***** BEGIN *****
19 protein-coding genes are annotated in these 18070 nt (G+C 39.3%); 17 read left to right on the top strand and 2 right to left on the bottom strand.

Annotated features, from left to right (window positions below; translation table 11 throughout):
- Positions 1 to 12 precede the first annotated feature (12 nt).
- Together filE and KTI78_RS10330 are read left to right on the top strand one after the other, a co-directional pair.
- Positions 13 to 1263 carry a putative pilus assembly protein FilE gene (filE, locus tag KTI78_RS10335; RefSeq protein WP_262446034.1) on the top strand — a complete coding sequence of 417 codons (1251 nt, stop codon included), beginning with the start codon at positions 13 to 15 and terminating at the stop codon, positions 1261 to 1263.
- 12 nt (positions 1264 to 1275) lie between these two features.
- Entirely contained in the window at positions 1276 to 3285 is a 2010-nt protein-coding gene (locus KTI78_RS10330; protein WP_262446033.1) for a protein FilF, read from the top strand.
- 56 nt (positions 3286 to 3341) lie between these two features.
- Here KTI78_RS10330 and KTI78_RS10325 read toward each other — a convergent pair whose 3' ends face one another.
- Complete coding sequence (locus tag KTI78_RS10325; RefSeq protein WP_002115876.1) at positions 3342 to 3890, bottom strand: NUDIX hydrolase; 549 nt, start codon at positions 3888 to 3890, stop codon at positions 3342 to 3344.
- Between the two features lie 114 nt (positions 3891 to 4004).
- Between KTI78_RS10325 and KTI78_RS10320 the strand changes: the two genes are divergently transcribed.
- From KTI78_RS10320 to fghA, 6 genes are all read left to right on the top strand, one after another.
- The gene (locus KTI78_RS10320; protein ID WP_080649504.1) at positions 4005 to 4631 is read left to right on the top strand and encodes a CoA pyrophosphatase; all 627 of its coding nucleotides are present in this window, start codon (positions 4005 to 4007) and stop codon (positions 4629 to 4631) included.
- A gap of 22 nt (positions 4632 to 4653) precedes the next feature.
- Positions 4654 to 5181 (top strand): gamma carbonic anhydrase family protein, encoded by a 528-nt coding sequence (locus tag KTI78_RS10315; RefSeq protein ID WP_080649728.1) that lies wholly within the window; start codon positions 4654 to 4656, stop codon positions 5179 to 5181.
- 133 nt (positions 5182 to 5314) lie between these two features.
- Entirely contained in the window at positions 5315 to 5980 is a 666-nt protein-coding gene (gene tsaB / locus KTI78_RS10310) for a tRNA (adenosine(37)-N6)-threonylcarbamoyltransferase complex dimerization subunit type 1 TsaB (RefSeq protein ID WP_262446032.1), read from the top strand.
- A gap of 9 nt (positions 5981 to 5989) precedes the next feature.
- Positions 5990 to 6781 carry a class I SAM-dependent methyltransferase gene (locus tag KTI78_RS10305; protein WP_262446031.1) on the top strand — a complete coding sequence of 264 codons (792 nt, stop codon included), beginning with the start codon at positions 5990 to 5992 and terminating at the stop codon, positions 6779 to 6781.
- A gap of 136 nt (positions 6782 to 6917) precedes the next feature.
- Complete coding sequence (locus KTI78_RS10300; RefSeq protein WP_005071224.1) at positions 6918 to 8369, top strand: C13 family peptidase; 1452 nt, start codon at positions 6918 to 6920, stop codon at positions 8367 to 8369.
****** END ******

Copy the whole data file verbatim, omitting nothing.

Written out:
19 protein-coding genes are annotated in these 18070 nt (G+C 39.3%); 17 read left to right on the top strand and 2 right to left on the bottom strand.

Annotated features, from left to right (window positions below; translation table 11 throughout):
- Positions 1 to 12 precede the first annotated feature (12 nt).
- Together filE and KTI78_RS10330 are read left to right on the top strand one after the other, a co-directional pair.
- Positions 13 to 1263 carry a putative pilus assembly protein FilE gene (filE, locus tag KTI78_RS10335; RefSeq protein WP_262446034.1) on the top strand — a complete coding sequence of 417 codons (1251 nt, stop codon included), beginning with the start codon at positions 13 to 15 and terminating at the stop codon, positions 1261 to 1263.
- 12 nt (positions 1264 to 1275) lie between these two features.
- Entirely contained in the window at positions 1276 to 3285 is a 2010-nt protein-coding gene (locus KTI78_RS10330; protein WP_262446033.1) for a protein FilF, read from the top strand.
- 56 nt (positions 3286 to 3341) lie between these two features.
- Here KTI78_RS10330 and KTI78_RS10325 read toward each other — a convergent pair whose 3' ends face one another.
- Complete coding sequence (locus tag KTI78_RS10325; RefSeq protein WP_002115876.1) at positions 3342 to 3890, bottom strand: NUDIX hydrolase; 549 nt, start codon at positions 3888 to 3890, stop codon at positions 3342 to 3344.
- Between the two features lie 114 nt (positions 3891 to 4004).
- Between KTI78_RS10325 and KTI78_RS10320 the strand changes: the two genes are divergently transcribed.
- From KTI78_RS10320 to fghA, 6 genes are all read left to right on the top strand, one after another.
- The gene (locus KTI78_RS10320; protein ID WP_080649504.1) at positions 4005 to 4631 is read left to right on the top strand and encodes a CoA pyrophosphatase; all 627 of its coding nucleotides are present in this window, start codon (positions 4005 to 4007) and stop codon (positions 4629 to 4631) included.
- A gap of 22 nt (positions 4632 to 4653) precedes the next feature.
- Positions 4654 to 5181 (top strand): gamma carbonic anhydrase family protein, encoded by a 528-nt coding sequence (locus tag KTI78_RS10315; RefSeq protein ID WP_080649728.1) that lies wholly within the window; start codon positions 4654 to 4656, stop codon positions 5179 to 5181.
- 133 nt (positions 5182 to 5314) lie between these two features.
- Entirely contained in the window at positions 5315 to 5980 is a 666-nt protein-coding gene (gene tsaB / locus KTI78_RS10310) for a tRNA (adenosine(37)-N6)-threonylcarbamoyltransferase complex dimerization subunit type 1 TsaB (RefSeq protein ID WP_262446032.1), read from the top strand.
- A gap of 9 nt (positions 5981 to 5989) precedes the next feature.
- Positions 5990 to 6781 carry a class I SAM-dependent methyltransferase gene (locus tag KTI78_RS10305; protein WP_262446031.1) on the top strand — a complete coding sequence of 264 codons (792 nt, stop codon included), beginning with the start codon at positions 5990 to 5992 and terminating at the stop codon, positions 6779 to 6781.
- A gap of 136 nt (positions 6782 to 6917) precedes the next feature.
- Complete coding sequence (locus KTI78_RS10300; RefSeq protein WP_005071224.1) at positions 6918 to 8369, top strand: C13 family peptidase; 1452 nt, start codon at positions 6918 to 6920, stop codon at positions 8367 to 8369.